I was watching some nameless action movie the other day, and there occurred a car chase so over the top, so gratuitous, that I just said “enough.” Enough with pointless, unmotivated, completely gratuitous car chases that wreck a large number of perfectly good automobiles (many of which I’d be willing to give a long and happy life to). After all, if you’ve seen Ronin, The French Connection, The Italian Job (the original one) and Bullitt, you’ve already been exposed to all that’s good about car chases.
I’m still mourning the pristine Porsche 911 I saw fall off a car carrier in that Die Hard movie set in Russia. So in the interest of shaming film directors into deleting a few pages of car-chase action from their next movie scripts, here are the Top Five clichés in the genre:
The Set Up. The bad guy is getting away, or the bad guys are chasing the good guys. If the good guy doesn’t have a car (or a motorcycle; they’re increasingly popular—especially if Tom Cruise is starring)—he can just “appropriate” one. “Move,” he says to the startled motorist who actually owns the vehicle in question. Actually, speaking to the motorist is optional; you can also just shove him (or her) out of the car. Never mind that if the good guy is a cop, he has resources that include simply tracking the car to its destination or calling on other units to intercept. In these movies, "Backup” is sometimes requested, but never arrives until after the bad guy has crashed.
One of the worst offenders I’ve seen recently is Taken 3, in which an innocent Liam Neeson—playing a character with “a very specific set of skills”—demonstrates them by eluding the pursuing coppers on a wild chase through the city. If he wasn’t guilty before, he certainly is now. We've just seen a dozen police cruisers crash spectacularly--with cops inside. I’m not sure it’s a legal principle to simply say, “My only concern is my daughter.” There’s nothing in the movie that justifies that car chase. Why couldn’t he quietly submit to arrest and then use his skills to prove his innocence? Oh, I forgot, these are specific skills. And I realize I’ve just admitted to watching Taken 3.
The Action. Top seen-it-befores include:
- hitting a fruit stand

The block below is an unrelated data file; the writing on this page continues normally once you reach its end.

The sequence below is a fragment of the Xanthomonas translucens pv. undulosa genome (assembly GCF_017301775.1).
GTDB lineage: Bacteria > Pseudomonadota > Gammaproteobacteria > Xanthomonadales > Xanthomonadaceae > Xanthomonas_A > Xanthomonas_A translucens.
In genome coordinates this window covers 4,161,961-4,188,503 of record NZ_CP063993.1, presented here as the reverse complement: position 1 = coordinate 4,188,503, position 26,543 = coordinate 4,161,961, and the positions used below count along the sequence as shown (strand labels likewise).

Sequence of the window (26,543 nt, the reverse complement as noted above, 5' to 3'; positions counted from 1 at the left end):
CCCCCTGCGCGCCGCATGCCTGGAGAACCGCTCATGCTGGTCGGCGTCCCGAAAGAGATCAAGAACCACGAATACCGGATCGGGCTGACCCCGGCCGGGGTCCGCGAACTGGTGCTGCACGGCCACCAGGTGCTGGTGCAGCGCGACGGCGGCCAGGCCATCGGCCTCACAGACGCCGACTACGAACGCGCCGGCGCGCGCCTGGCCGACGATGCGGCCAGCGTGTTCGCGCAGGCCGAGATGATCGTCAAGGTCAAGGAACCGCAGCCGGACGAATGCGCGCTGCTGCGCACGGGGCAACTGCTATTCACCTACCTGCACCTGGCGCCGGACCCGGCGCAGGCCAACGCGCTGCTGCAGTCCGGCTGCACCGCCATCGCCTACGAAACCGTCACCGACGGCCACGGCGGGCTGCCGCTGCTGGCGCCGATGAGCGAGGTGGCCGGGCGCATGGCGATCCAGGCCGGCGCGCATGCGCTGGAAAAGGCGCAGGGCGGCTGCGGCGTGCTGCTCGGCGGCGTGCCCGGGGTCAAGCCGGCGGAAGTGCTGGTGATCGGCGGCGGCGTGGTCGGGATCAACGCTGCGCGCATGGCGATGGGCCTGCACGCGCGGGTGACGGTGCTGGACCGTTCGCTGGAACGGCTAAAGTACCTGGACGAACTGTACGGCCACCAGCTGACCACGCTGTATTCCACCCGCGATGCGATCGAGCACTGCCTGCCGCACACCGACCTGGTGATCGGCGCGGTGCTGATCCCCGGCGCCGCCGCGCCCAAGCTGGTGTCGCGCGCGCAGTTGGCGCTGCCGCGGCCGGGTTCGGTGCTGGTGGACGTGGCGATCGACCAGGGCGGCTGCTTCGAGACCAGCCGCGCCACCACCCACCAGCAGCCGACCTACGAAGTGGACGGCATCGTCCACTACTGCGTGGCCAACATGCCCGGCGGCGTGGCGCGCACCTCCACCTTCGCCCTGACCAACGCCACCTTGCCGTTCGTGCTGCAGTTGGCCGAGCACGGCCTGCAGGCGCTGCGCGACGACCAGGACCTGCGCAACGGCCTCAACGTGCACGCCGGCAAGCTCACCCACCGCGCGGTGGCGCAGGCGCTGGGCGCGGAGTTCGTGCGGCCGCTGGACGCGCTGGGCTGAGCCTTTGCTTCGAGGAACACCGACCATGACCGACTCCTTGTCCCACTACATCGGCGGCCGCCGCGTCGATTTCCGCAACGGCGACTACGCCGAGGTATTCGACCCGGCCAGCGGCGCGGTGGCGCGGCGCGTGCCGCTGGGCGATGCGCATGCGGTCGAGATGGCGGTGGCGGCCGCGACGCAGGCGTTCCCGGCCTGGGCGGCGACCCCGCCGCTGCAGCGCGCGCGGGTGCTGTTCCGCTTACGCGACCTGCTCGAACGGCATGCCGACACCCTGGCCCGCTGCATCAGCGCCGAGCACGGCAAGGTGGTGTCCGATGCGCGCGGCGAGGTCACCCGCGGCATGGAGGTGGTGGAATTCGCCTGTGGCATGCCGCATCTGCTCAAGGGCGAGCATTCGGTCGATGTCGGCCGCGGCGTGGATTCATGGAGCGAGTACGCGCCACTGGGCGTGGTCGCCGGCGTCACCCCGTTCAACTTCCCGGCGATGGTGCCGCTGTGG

- driving the wrong way on a one-way road
- knocking over piles of cardboard boxes
- hitting multiple cars in a parking structure
- making people scatter in street fairs and parades
- shooting down a pursuing helicopter with a hand gun
- hitting fuel trucks and having them explode
- get cornered in an alley (or maneuver through one scraping both sides of the car)
- driving through plate-glass windows
- getting caught under a truck
- going up or down stairs
- jumping half-raised drawbridges
- ramming a baby carriage that turns out to be a homeless person’s shopping cart
- going airborne and landing on a whole other expressway
Directors have to think up new angles. The only movie I’ve seen in which a car (a $3.4 million Lykan Hypersport) leaps from one skyscraper to another is Fast and Furious 7.
The Dumb Lines. Dialogue is minimal, since these movies are headed for foreign markets. The driver always yells either “hold on” or “get down.” Then there’s the “we can make it/we can’t make it” exchange. Getting down, not the James Brown version, makes the hero’s girl impervious to the zillions of bullets fired by the bad guys. Why don’t they just shoot out the tires? Or send the bad guys to learn marksmanship? For extra credit, someone can say, “I’m getting too old for this s%@!.” The car also makes sounds, snicking through the gears manually, even though we've just seen that it's an automatic.
The End of the Chase. The bad guys crash in a fireball (Bullitt) go off a cliff (Ronin, I think), or crash non-fatally and run into a convenient warehouse or factory for the final hand-to-hand combat with the hero—who will throw away his gun so they can duke it out mano-a-mano. In the next scene, someone will see the hero’s minor head scrape and say, “Wow, what happened to you?” Macho pride means he’ll make a joke of it and never reply, “I was in a death-defying car chase!”
The Aftermath. If the heroes are cop partners, they’re called into the chief’s office. “I can’t believe the s@%* you clowns pulled,” he says. “One more incident like that and Internal Affairs will be so far up your asses they’ll be calling a proctologist.” Now never mind “writing a report,” or somehow accounting for the dozens of cars belonging to innocent motorists we’ve just seen wrecked, the traffic snarled, or the shots fired in densely populated urban areas. Was anybody hurt, as vehicles tumbled like nine pins? Guess not. The good people of Gotham City understand the need for close pursuit. The movie The Other Guys lampoons all this fairly well.
In truth, the policy on high-speed chases varies regionally. There’s good reason to limit such escapades—police pursuits cost the lives of 300 to 400 people per year in the U.S. We can cut down that toll by using such proven tactics as GPS (through tagging devices like StarChase), police barricades and airborne surveillance. Ah, but where’s the fun in that?
After writing this column I feel sure I could get a job writing Hollywood action movies. It pays more than blogging, doesn’t it? Because you've already seen the Bullitt chase, here's the Ronin chase, in Paris. Those are European cars they're wrecking:
And here's another one you probably haven't seen, from To Live and Die in LA (1985):